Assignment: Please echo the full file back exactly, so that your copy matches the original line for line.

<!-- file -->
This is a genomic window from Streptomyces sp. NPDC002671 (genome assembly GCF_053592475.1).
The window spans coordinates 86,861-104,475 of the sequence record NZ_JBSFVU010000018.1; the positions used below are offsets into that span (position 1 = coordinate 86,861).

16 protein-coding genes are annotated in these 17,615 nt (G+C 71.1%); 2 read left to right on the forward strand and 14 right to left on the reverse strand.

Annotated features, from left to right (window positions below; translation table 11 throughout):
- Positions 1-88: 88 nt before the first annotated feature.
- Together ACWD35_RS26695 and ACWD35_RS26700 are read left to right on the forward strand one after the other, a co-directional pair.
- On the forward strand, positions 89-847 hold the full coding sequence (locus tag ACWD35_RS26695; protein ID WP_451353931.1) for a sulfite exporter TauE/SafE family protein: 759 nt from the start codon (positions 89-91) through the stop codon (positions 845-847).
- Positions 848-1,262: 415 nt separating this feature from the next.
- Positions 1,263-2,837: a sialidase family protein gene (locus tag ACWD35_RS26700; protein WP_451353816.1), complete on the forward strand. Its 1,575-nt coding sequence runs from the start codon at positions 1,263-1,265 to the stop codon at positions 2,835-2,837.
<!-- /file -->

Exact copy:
This is a genomic window from Streptomyces sp. NPDC002671 (genome assembly GCF_053592475.1).
The window spans coordinates 86,861-104,475 of the sequence record NZ_JBSFVU010000018.1; the positions used below are offsets into that span (position 1 = coordinate 86,861).

16 protein-coding genes are annotated in these 17,615 nt (G+C 71.1%); 2 read left to right on the forward strand and 14 right to left on the reverse strand.

Annotated features, from left to right (window positions below; translation table 11 throughout):
- Positions 1-88: 88 nt before the first annotated feature.
- Together ACWD35_RS26695 and ACWD35_RS26700 are read left to right on the forward strand one after the other, a co-directional pair.
- On the forward strand, positions 89-847 hold the full coding sequence (locus tag ACWD35_RS26695; protein ID WP_451353931.1) for a sulfite exporter TauE/SafE family protein: 759 nt from the start codon (positions 89-91) through the stop codon (positions 845-847).
- Positions 848-1,262: 415 nt separating this feature from the next.
- Positions 1,263-2,837: a sialidase family protein gene (locus tag ACWD35_RS26700; protein WP_451353816.1), complete on the forward strand. Its 1,575-nt coding sequence runs from the start codon at positions 1,263-1,265 to the stop codon at positions 2,835-2,837.